May 8th, 2023

What: The Okanagan Nation Alliance (ONA) are honoured to announce that our efforts on reintroducing sc’win (Okanagan sockeye salmon) on Syilx territory will extend to multiple other tributaries that feed into kłusxnitkw (Okanagan Lake) over the 2023 season. This work is a continuation of the Syilx Nation commitment to our responsibilities of restoring and reintroducing back into the traditional water ways of sc’win. This will include the importance of the sc’win imprint 300,000 sc’win fry at Head-of-the-Lake, including Lower Vernon Creek. The ONA Fisheries Department works in collaboration with the Okanagan Nation member communities including Okanagan Indian Band and other organizations to reintroduction of sc’win to their once natural run. These are part of the nearly four million fry that will be released by ONA in the Okanagan sub-basin during the 2023 season.

Where: Marshall Field Dog Park, 6891 Okanagan Landing Road, Vernon, BC

When: 10:00 am, May 9, 2023

Why: Due to a large run in 2022 the ONA will be undertaking this year one of the largest sockeye fry releases. We are excited to release roughly 4.9 million sockeye fry in the territory with four million of the total into tributaries that feed into kłusxnitkw (Okanagan Lake). Out of those four million almost two million will be released in Mission Creek. This year we have reached a huge goal of our kł cp̓əlk̓ stim̓ sockeye reintroduction initiative and will be releasing for the first time at Lower Vernon Creek. In addition to the releases in the Okanagan Basin, we will be releasing fry into the Columbia River.
These releases in the coming season are based on decades of sustained, successful effort by the Nation to re-establish sc’win populations on the territory, which contribute to both food security and cultural revitalization for Syilx people. For decades ONA has worked towards achieving salmon passage back to kłusxnitkw. Bringing salmon back to the far reaches of kłusxnitkw is a milestone of this work. The importance of returning sc’win to kłusxnitkw is heightened due to the cooler waters of the lake, that provide the species a haven in the face of climate change and warming waters, which can prevent salmon from returning and laying their eggs.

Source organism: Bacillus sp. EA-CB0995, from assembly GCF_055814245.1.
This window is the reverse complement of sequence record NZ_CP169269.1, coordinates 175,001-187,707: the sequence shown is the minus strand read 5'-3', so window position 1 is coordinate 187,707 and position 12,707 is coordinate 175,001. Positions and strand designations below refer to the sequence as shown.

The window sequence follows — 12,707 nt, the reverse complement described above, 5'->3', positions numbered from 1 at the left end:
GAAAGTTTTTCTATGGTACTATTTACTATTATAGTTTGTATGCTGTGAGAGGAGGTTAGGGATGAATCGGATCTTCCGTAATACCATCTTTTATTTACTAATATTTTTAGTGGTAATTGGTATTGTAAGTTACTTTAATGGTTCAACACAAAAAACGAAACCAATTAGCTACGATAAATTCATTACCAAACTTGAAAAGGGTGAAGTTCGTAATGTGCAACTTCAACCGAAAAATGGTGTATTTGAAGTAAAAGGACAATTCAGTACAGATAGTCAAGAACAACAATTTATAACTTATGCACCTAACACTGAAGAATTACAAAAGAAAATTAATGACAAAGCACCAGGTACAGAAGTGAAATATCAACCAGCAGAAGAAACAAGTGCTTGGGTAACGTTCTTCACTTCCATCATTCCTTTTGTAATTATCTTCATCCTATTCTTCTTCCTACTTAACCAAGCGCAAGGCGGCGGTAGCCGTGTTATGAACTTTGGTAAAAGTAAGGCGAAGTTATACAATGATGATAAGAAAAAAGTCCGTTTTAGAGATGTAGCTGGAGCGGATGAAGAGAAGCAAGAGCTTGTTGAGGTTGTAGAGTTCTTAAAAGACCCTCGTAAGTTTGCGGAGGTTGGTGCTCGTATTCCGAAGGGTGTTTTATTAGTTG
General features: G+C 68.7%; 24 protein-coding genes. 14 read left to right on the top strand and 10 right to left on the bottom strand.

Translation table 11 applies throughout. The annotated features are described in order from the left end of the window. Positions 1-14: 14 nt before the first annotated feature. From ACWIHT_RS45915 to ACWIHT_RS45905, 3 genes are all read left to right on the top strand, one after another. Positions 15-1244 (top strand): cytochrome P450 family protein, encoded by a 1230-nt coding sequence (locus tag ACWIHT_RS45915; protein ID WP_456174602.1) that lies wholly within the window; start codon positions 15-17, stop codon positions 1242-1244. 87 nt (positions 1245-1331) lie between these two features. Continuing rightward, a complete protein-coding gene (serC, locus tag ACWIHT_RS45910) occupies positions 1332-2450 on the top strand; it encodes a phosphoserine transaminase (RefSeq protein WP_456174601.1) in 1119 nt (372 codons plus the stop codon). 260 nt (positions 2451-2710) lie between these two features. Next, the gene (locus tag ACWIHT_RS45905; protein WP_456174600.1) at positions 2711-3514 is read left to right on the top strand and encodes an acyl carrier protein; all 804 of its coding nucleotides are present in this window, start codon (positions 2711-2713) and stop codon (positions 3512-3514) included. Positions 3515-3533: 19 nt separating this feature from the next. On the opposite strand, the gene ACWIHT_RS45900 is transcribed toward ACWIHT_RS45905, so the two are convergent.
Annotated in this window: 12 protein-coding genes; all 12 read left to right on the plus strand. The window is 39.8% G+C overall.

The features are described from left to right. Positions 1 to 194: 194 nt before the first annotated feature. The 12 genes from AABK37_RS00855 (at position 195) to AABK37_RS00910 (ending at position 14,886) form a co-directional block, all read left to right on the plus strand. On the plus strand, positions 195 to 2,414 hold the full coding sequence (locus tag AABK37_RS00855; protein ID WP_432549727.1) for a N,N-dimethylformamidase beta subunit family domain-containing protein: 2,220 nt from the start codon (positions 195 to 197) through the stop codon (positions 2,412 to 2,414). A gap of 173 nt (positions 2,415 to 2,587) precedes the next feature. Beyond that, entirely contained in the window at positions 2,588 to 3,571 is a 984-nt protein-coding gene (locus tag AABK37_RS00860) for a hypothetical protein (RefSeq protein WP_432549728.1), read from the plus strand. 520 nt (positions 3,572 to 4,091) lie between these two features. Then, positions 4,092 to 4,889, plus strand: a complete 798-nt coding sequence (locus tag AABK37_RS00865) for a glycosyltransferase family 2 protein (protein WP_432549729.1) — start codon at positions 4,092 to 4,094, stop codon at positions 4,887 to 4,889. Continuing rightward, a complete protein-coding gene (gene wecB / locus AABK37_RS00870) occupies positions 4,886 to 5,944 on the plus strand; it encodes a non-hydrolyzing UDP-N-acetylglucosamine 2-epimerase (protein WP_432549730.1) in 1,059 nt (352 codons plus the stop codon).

“Bringing sc’win back to creeks and streams on kłusxnitkw, like Lower Vernon Creek, are a direct result of Syilx advocacy, Self-determination, and assertion of our Syilx collective responsibilities to govern, manage and stewards our lands and resources. The success of this work is directly connected to our ability to collaborate with a variety of partners and can be seen in the historic returns of sc’win to the Columbia watershed this last year,” Chief Byron Louis (OKIB) stated.
The kł cp̓əlk̓ stim̓ Hatchery is a testament to the perseverance of the Syilx people to realize their dream of restoring the n’titxw (Salmon) – one of our Four Food Chiefs – to their original habitat and rightful place in our territory.

Opened in 2014, the 25,000 square foot hatchery has the capacity to rear 8 million eggs. It is currently equipped to handle all fish culture aspects required for 5 million eggs from brood stock management until fry release.

For more information please contact:
Chief Clarence Louie, ONA Tribal Chair
T: 250-498-9132

Chad Fuller, ONA Fisheries Manager
T: 250-707-0095 ext. 104

Media Advisory Lower Vernon Creek Release

Calling All Anglers To Report Catching Northern Pike In The Columbia River

April 13th, 2023

snɬuxwqnm (Castlegar), Syilx Territory: The Okanagan Nation Alliance (ONA) is calling all anglers to support suppression efforts of Northern Pike. We request that all anglers catching Northern Pike in the nx̌ʷntk’ʷitkʷ (Columbia River), including the Pend d’Oreille, Kootenay, Columbia and Kettle Rivers report these catches to Ross Zeleznik, ONA Fisheries Biologist, Castlegar Office Phone: 250-687-0340 Email: